NORTHERN HEMISPHERE – Overnight on Saturday, Dec. 2 we get to experience a supermoon — the first, last and only this year.
When the moon reaches its full phase at the closest point to Earth along the satellite’s elliptical orbit, causing la luna to look bigger and about 30 percent brighter in the sky, that’s a supermoon — according to NASA.
Precisely speaking, the moon is full at 7:47 a.m. PST. on Sunday, Dec. 3 and will appear full starting Saturday night. Earlier this week, it was already close and bright enough to burst through curtains like a spotlight. The forecast for the area tonight is partly cloudy, and on Sunday it’s expected to be pretty clear.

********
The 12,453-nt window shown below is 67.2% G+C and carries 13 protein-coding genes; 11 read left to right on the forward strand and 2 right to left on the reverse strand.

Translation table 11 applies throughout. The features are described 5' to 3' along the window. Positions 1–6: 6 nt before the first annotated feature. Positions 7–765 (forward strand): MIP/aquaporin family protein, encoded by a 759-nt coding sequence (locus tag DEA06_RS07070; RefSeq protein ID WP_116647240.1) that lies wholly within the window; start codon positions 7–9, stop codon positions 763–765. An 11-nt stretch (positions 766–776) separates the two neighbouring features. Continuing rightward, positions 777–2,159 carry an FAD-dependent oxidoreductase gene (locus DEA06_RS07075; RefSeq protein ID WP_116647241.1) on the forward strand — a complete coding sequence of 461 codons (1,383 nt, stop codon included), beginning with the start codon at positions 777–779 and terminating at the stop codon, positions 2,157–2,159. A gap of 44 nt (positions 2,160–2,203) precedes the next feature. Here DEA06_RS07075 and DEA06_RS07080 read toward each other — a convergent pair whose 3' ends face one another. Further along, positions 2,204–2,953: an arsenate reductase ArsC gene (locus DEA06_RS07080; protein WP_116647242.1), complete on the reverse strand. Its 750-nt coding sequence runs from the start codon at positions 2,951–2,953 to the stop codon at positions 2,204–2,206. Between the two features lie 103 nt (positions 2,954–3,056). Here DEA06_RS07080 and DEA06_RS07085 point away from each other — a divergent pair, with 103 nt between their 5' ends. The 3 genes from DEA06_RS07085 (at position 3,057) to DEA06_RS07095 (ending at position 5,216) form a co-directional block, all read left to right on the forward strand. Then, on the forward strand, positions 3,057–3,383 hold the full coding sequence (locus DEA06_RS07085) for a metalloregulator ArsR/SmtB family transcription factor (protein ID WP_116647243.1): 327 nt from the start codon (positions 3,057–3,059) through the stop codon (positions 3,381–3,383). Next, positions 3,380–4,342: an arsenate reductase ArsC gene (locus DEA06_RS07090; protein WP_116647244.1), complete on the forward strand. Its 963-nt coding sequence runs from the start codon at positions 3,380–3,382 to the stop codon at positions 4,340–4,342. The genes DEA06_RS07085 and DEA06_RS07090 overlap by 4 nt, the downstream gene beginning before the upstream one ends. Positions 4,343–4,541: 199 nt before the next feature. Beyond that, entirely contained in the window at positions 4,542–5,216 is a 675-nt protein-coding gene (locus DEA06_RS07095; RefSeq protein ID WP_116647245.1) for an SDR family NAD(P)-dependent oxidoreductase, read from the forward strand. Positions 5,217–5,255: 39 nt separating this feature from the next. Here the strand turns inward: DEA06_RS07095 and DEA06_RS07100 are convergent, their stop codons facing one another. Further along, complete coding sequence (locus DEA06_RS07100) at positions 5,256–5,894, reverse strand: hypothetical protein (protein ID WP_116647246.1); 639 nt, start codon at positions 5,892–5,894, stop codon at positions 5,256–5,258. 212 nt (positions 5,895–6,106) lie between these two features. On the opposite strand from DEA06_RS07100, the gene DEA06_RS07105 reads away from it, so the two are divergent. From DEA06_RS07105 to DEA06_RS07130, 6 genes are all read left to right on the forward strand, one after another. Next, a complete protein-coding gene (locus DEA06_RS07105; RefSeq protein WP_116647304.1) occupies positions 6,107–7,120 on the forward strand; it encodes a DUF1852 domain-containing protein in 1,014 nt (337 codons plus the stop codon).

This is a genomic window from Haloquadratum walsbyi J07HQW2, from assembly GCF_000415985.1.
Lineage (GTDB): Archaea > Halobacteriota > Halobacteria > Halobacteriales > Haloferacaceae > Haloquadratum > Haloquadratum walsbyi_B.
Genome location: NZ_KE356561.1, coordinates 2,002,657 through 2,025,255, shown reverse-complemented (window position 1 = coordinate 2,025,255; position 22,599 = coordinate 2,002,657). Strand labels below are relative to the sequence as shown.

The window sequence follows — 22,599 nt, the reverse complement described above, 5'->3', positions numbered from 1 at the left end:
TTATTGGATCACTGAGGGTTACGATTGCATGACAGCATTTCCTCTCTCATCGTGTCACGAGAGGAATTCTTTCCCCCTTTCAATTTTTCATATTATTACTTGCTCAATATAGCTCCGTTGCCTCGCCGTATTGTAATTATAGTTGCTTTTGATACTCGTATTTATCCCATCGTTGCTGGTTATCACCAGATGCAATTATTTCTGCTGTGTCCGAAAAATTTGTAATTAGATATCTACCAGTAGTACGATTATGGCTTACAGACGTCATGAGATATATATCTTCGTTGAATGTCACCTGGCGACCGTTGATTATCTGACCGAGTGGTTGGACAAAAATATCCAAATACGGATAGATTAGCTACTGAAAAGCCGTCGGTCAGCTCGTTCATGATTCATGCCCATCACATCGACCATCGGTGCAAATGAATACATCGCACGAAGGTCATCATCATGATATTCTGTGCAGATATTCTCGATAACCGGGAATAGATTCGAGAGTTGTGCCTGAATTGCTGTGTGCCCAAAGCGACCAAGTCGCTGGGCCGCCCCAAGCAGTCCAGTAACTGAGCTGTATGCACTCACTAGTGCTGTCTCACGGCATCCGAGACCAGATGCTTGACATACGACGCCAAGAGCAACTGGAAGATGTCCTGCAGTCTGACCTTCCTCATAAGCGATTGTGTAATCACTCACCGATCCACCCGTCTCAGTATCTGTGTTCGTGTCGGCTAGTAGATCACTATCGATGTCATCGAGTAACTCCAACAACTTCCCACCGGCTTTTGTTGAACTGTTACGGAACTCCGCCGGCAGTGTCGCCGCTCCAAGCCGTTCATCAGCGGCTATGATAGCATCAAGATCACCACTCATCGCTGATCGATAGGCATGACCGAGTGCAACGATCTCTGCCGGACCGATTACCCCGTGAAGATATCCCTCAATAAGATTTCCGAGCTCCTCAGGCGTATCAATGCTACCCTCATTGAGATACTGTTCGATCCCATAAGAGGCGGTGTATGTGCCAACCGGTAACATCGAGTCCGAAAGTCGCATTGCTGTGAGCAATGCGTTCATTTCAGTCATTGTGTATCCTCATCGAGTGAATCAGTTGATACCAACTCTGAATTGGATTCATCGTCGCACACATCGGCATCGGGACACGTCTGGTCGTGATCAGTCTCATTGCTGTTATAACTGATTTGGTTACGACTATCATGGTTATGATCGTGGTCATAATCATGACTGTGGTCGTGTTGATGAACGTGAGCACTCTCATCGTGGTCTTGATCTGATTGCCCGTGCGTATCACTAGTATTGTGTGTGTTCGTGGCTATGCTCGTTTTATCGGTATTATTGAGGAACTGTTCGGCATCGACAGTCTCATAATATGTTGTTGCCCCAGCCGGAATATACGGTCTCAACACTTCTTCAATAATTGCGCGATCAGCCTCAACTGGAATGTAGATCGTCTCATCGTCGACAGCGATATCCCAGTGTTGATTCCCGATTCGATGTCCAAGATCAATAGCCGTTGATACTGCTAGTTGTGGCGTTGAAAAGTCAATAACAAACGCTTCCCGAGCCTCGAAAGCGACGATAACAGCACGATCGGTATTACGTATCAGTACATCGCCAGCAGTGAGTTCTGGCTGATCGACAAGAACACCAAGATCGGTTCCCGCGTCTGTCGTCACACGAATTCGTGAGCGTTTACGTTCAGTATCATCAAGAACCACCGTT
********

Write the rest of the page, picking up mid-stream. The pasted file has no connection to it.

The Virtual Telescope Project in Rome is offering an online viewing of the supermoon.
While it’s the only supermoon of 2017, this will be the first of three supermoons in a row. January 2018 will see two full moons — one on Tuesday, Jan 2 and another on Wednesday, Jan. 31 – both also count as supermoons. The Jan. 31 appearance will be a Blue Moon, since it’s the second full moon in the month.
But wait, there’s more!
Jan. 31, 2018 will be a super Blue Moon eclipse.